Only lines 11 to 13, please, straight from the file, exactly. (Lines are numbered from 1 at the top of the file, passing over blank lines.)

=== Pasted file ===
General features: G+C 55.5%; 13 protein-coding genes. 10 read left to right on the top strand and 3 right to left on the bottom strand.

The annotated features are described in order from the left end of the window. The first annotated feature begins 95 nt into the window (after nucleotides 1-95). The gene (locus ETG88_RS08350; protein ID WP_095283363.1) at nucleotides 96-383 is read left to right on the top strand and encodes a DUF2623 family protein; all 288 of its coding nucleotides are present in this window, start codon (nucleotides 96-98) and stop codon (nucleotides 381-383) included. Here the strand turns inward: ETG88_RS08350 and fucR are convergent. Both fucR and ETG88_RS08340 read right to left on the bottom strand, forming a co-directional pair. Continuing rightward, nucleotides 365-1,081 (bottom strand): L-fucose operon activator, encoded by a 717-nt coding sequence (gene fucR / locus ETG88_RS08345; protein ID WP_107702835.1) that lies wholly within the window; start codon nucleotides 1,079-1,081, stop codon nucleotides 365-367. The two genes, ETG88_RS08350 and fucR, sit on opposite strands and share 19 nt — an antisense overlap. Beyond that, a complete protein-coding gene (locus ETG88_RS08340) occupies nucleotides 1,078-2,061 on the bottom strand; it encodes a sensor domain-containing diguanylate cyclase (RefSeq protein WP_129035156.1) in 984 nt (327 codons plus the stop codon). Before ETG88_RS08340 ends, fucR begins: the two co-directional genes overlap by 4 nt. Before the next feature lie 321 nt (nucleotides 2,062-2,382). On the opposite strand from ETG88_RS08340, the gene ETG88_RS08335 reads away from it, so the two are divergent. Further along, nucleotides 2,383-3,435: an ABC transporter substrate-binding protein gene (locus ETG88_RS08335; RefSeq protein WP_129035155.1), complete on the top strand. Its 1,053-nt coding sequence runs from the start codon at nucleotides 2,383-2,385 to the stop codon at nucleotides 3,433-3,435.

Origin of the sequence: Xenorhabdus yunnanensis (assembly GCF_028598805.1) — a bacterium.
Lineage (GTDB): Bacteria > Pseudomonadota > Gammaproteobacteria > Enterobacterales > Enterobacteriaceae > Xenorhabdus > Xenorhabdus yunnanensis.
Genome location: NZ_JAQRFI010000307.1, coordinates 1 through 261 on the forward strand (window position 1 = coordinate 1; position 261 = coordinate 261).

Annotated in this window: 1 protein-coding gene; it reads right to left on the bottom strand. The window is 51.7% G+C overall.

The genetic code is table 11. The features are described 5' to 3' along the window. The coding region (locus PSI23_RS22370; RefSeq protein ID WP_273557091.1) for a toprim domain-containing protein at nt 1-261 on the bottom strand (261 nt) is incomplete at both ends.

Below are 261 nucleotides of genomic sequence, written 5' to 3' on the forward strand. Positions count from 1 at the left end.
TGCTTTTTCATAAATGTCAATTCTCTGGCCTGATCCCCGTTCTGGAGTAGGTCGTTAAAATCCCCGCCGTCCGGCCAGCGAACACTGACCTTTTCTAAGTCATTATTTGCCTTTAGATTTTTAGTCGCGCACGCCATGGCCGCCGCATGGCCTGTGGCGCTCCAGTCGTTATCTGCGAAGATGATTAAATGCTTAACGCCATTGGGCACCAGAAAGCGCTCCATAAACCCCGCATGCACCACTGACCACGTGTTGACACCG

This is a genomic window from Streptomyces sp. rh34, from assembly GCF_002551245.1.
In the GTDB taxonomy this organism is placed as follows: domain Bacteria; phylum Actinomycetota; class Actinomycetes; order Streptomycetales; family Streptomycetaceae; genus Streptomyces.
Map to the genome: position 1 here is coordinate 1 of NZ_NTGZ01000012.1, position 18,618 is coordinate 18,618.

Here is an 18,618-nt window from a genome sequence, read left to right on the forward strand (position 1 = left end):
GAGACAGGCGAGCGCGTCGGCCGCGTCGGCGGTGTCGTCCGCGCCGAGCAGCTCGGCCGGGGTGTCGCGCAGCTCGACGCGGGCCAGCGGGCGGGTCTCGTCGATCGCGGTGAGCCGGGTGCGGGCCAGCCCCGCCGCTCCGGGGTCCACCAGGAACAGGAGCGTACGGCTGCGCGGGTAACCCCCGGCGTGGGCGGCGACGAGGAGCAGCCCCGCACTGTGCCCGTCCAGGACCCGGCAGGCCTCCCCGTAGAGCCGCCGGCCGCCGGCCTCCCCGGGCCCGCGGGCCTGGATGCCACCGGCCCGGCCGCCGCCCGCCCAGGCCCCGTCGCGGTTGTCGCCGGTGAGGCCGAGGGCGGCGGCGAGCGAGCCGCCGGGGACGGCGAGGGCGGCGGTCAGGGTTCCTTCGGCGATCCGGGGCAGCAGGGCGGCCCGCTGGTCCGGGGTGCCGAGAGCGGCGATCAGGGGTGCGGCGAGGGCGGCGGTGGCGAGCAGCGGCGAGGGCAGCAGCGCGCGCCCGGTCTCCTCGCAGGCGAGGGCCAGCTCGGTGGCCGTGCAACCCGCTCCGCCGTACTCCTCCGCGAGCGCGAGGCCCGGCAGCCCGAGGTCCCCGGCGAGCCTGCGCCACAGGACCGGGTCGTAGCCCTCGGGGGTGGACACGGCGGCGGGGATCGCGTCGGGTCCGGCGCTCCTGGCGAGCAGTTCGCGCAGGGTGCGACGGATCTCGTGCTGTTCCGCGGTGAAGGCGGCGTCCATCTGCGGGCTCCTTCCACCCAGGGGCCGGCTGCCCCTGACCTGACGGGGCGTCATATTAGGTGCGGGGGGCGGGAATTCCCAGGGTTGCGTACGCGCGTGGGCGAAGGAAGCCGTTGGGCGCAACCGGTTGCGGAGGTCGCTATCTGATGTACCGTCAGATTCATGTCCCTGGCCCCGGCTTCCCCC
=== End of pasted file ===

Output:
In the GTDB taxonomy this organism is placed as follows: domain Bacteria; phylum Actinomycetota; class Actinomycetes; order Streptomycetales; family Streptomycetaceae; genus Streptomyces.
Map to the genome: position 1 here is coordinate 1 of NZ_NTGZ01000012.1, position 18,618 is coordinate 18,618.

Here is an 18,618-nt window from a genome sequence, read left to right on the forward strand (position 1 = left end):